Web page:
Journey to Faith


I was reading your very enjoyable website, and had a question about your statements regarding faith:

” There are basically two aspects to faith; one might even say two meanings of faith. The first is faith “in” someone or something, faith as the recognition of these persons or things as real, true, genuine, and valuable; for example, faith in God, in Christ, in the Holy Trinity, in the Church. The second is faith in the sense of trust or reliance. ...For Christians both types of faith are necessary.”
I’m not Orthodox, and not even a Christian, precisely because I don’t have the first kind of faith, at least according to most people’s definition. I consider myself to be in the position of a man who wants to find the road home, even though he is standing at an intersection with many, many roads. Although any individual road is probably not the right way, some roads are more likely than others to lead home. I would like to choose a road, rather than simply say, “Well, I can’t believe that any individual road is the right one, so therefore I can’t choose any of them.” By choosing a road, I’m exercising the second kind of faith: trust. To the minds of the Orthodox, is that enough? Or do I need to be intellectually convinced that Orthodoxy is probably the right way, and not just the most likely way?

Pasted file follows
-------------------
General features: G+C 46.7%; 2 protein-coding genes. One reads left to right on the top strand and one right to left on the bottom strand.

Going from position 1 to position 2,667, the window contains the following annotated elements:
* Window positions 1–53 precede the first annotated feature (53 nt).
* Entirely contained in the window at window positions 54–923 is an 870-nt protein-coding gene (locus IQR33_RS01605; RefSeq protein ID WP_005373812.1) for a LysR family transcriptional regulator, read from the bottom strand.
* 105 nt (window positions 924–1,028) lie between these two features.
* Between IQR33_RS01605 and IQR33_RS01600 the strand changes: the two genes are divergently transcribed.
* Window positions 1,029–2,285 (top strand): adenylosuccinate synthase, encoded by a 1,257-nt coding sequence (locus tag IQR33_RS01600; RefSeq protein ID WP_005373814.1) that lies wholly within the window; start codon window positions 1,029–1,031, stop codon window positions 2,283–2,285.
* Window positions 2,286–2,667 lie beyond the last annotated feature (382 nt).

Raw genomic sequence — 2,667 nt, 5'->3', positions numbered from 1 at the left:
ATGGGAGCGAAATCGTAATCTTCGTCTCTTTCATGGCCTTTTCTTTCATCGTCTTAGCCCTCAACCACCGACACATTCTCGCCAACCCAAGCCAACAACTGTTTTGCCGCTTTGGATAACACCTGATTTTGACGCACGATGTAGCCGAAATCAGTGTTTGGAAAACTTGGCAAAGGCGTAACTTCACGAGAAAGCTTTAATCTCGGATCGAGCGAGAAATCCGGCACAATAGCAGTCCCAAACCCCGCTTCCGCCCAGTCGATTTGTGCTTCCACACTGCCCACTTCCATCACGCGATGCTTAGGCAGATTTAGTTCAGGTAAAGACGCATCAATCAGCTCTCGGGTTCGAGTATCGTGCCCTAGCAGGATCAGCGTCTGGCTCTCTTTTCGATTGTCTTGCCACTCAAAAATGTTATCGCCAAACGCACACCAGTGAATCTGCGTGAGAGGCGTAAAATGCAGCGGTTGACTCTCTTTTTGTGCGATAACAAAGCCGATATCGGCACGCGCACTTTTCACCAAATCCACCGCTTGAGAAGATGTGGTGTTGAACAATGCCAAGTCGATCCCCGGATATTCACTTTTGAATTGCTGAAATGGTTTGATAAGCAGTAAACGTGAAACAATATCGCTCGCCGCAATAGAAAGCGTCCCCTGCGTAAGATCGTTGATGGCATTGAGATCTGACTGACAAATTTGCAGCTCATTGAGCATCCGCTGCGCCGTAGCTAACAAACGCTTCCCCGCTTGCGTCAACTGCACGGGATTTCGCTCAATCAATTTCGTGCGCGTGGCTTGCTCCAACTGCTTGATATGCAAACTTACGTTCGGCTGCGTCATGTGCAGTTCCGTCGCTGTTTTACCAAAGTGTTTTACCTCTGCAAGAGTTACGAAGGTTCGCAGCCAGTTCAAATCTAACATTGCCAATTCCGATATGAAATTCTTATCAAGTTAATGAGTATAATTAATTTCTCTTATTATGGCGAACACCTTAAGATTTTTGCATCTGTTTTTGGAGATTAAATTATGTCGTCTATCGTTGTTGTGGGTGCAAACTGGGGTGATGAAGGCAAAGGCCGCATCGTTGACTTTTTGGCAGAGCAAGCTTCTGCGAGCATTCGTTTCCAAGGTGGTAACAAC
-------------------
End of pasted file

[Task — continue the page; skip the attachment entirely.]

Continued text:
Concerning faith—Orthodoxy would not limit faith to an intellectual pursuit. In fact, Scripture defines faith as being assured of things that have not yet been seen. One can intellectually understand all there is to understand about this or that, but intellectual understanding can not guarantee that one will put his or her faith in someone or something. Put another way, I can know all about God, but until I know God—that is, until I accept His revelation, until I experience Him in my life and in the lives of others and in the life of the faith community—I do not enter into the realm of faith.

One of the Church Fathers once wrote that, if we could intellectually comprehend everything that humans can comprehend about God, our knowledge would be like a grain of sand on an entire beach. Faith enables us to know God, to discern His will, to see Him in the least of those around us, even though we may not fully comprehend His essence and being intellectually.

Concerning “choosing a road,” as you note—Orthodox would say that one should do his or her best to discern which is the right road before embarking on the journey. The further one goes down the wrong road, the harder it becomes to turn back, to reconsider, to rationalize why the wrong road is right or just as good or, even worse, the better way!